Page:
In Riggs v Fremont Mutual Ins Co, 85 Mich. App. 203; 270 N.W.2d 654 (1978), this Court held that a contract to insure a dwelling against a fire loss is not a contract of a personal nature, and thus plaintiffs were not entitled to recover exemplary damages when payment was denied based on defendant's belief that plaintiffs had themselves set the fire.Summary of this case from Liddell v. Daiie
Docket No. 77-2716.
Decided June 9, 1978.
Terrence R. Thomas, for plaintiffs.
Reber Reber, for defendant.
Before: D.E. HOLBROOK, JR., P.J., and BASHARA and R.M. MAHER, JJ.
Plaintiffs are the owners of a one-story dwelling which was insured by defendant against fire loss. While the policy was in effect, the dwelling was destroyed by fire. Plaintiffs timely filed their proof of loss, but it was rejected since defendant claimed that the fire was incendiary in nature and that one or both of the plaintiffs had set the fire.
Following rejection of their claim, plaintiffs brought suit against the insurer for $18,000 in damages under the policy and for mental pain and anguish suffered as a result of defendant's wrongful failure to pay according to the policy. Defendant raised an affirmative defense of arson.
After a bench trial, the court awarded plaintiffs $15,000 for loss of the house. Also, the court awarded Emily Riggs $6,000 in exemplary damages for personal mental anguish, humiliation, and emotional distress and the court awarded Roger Riggs $2,000 in exemplary damages for mental anguish and "humility" (sic). Defendant appeals as of right.
As noted earlier, defendant argued arson as an affirmative defense. The trial court found that, even assuming the fire was incendiary in nature, defendant failed to prove plaintiffs were the ones who started it. We conclude the trial court's finding is not clearly erroneous. A review of the evidence indicates plaintiffs were at a conference at the time the fire destroyed the dwelling. Defendant failed to prove its affirmative defense of arson by a preponderance of the evidence.
The $15,000 award was within the policy limits and within the conflicting estimates of the parties. We conclude that the trial court's finding as to the amount of compensatory damages was not clearly erroneous. GCR 1963, 517.1.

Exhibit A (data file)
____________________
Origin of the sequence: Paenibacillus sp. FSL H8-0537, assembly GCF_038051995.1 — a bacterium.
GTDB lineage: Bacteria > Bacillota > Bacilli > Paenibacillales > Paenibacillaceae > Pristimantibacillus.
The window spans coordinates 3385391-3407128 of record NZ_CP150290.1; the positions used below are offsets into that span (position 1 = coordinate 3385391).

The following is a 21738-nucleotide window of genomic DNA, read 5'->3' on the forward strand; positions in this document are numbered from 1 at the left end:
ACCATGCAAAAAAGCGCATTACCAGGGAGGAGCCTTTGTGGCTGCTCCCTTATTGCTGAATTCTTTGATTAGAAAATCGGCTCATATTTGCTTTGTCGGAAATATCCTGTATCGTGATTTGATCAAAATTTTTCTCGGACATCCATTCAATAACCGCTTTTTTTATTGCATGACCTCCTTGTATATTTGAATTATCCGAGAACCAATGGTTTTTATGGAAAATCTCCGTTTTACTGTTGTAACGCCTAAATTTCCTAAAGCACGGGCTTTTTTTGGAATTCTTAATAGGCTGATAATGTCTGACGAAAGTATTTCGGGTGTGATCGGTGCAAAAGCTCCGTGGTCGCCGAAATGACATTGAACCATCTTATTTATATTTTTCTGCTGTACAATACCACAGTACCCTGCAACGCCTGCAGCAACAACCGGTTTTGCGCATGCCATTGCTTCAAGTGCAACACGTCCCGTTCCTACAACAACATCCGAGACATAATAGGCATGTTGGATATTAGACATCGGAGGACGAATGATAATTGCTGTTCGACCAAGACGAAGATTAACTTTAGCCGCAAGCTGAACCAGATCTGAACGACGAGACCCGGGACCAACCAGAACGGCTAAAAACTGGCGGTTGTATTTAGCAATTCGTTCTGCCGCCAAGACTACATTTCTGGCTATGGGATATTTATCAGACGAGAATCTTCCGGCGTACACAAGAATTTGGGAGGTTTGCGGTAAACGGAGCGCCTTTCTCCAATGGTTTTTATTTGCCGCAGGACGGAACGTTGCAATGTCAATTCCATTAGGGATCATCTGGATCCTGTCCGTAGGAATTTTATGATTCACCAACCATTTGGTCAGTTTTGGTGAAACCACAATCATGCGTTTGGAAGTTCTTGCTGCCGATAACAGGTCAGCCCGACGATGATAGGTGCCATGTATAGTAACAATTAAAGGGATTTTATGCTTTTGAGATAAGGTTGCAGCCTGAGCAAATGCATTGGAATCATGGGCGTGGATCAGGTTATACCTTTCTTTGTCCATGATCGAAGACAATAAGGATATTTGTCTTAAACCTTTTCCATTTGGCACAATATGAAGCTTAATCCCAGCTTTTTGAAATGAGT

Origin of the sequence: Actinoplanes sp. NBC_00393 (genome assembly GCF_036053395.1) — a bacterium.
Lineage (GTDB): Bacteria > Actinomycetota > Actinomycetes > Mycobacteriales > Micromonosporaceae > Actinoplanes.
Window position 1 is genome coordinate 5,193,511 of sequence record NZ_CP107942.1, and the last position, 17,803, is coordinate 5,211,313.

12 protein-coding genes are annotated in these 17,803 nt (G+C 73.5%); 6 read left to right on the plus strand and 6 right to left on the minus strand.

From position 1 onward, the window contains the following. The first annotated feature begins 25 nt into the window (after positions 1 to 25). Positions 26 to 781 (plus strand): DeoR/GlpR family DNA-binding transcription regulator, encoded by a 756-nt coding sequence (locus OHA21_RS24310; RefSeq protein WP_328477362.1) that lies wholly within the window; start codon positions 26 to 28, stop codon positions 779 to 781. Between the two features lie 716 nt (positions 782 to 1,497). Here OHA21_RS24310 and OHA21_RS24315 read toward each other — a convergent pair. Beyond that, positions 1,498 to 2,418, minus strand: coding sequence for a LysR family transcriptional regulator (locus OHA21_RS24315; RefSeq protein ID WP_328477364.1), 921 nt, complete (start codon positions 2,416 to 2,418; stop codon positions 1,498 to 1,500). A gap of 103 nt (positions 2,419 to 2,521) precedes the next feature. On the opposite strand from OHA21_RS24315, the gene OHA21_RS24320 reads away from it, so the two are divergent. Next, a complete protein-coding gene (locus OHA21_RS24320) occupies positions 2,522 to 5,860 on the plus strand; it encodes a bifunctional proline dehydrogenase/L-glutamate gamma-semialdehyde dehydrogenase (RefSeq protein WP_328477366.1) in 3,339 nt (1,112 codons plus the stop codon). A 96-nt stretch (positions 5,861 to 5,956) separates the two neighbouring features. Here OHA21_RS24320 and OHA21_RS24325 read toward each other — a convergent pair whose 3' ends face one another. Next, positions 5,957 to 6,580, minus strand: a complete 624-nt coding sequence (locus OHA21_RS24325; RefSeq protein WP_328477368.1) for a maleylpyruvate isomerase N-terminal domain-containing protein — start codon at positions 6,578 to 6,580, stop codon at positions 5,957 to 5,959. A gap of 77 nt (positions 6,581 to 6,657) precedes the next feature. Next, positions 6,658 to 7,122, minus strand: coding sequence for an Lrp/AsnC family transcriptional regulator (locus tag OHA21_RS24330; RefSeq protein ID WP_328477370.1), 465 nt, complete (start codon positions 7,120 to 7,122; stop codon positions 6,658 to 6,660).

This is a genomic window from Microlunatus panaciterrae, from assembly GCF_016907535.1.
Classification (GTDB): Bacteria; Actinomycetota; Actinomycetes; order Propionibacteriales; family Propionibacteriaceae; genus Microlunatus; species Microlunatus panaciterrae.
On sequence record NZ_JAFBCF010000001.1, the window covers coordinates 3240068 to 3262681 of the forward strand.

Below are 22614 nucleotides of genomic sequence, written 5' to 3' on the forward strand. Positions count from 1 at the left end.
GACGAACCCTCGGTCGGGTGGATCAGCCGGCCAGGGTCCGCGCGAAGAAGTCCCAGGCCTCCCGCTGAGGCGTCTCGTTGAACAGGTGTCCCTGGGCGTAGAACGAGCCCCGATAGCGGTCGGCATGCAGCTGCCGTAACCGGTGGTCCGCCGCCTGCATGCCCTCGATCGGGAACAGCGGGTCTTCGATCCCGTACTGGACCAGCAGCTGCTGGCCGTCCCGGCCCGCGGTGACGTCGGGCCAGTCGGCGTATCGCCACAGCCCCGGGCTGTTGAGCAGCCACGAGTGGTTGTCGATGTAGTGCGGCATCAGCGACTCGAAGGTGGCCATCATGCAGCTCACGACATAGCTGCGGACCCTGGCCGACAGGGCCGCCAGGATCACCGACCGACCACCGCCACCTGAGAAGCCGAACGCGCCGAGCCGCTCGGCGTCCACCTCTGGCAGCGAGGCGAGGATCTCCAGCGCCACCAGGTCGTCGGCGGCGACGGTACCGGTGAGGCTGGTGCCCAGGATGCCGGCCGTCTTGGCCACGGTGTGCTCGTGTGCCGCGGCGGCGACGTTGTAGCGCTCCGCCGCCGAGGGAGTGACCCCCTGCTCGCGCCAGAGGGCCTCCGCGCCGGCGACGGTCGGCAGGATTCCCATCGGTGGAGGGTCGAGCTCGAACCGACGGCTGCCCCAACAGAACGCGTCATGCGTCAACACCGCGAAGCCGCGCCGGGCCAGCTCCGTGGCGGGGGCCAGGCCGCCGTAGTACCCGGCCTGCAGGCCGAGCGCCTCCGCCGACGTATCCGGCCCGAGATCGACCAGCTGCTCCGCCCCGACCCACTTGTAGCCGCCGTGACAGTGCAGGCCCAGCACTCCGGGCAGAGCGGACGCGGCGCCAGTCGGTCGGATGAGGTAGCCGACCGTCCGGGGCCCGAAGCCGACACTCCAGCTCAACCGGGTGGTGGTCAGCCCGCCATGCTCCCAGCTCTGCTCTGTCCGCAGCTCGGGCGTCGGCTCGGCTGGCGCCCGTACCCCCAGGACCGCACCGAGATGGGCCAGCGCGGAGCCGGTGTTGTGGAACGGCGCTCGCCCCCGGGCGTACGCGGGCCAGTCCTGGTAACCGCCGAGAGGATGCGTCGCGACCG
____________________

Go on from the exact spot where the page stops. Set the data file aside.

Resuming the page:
We reverse, however, the lower court's award of exemplary damages. In Michigan, only exemplary damages which are compensatory in nature are allowed. Such damages are recoverable for humiliation and indignity resulting from an injury which has been maliciously or wantonly inflicted. Ray v Detroit, 67 Mich. App. 702; 242 N.W.2d 494 (1976), lv den, 397 Mich. 828 (1976).
Exemplary damages generally are not recoverable for even intentional breaches of commercial contracts. Caradonna v Thorious, 17 Mich. App. 41, 46; 169 N.W.2d 179 (1969). Those contract cases allowing recovery either involve a contract of a personal nature (for example, breach of promise to marry, breach of promise to deliver a baby by Caesarean section) Isagholian v Carnegie Institute of Detroit, Inc, 51 Mich. App. 220, 222; 214 N.W.2d 864 (1974), lv den, 392 Mich. 763 (1974), or involve some malicious, reckless or negligent conduct. Isagholian, supra, at 222.
A contract to insure against fire loss is an ordinary commercial contract and is not a contract of a personal nature. Further, we find no evidence that defendant's refusal to pay was malicious, reckless or negligent. Insurers have a duty to defend against what they believe to be fraudulent claims. The fact that defendant was not able to prove its affirmative defense of arson does not automatically lead to the conclusion that defendant was in any sense malicious, reckless or negligent. Defendant's belief that the fire was deliberately set was supported by the conclusions of qualified experts who advised defendant and testified at trial.
Since this case involved neither a contract of a personal nature nor malicious, reckless or negligent conduct by the insurer, the court erred by awarding plaintiffs any exemplary damages.
Affirmed in part; reversed in part. No costs; neither party having prevailed in full.